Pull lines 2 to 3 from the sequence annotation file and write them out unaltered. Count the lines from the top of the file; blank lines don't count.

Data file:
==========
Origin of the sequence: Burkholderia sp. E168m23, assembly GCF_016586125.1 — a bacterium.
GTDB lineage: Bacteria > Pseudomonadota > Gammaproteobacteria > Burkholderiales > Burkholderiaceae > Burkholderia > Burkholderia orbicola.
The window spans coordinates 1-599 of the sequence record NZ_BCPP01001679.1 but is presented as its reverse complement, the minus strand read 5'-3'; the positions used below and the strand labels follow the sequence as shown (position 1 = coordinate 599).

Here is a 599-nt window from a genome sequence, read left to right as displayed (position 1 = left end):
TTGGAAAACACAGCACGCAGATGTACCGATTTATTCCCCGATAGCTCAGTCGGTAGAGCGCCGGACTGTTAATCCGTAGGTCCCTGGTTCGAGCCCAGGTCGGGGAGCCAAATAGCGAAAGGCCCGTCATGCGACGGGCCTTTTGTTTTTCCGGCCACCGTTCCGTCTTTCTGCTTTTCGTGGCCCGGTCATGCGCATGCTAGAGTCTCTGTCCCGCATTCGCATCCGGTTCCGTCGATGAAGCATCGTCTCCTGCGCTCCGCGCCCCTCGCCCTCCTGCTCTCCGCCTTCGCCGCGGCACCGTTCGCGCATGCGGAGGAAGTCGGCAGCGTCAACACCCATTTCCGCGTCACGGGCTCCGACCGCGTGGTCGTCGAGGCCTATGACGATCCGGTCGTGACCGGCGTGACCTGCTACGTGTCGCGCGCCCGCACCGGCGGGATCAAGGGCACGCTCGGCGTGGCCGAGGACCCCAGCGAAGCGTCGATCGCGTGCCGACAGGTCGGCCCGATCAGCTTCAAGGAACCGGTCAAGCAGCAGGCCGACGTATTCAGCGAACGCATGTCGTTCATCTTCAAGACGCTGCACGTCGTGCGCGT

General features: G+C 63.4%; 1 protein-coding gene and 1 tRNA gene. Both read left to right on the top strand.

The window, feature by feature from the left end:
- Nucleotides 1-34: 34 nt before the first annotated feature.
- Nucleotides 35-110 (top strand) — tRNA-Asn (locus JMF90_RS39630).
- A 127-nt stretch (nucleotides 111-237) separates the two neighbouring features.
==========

GTDB lineage: Bacteria > Pseudomonadota > Gammaproteobacteria > Burkholderiales > Burkholderiaceae > Burkholderia > Burkholderia orbicola.
The window spans coordinates 1-599 of the sequence record NZ_BCPP01001679.1 but is presented as its reverse complement, the minus strand read 5'-3'; the positions used below and the strand labels follow the sequence as shown (position 1 = coordinate 599).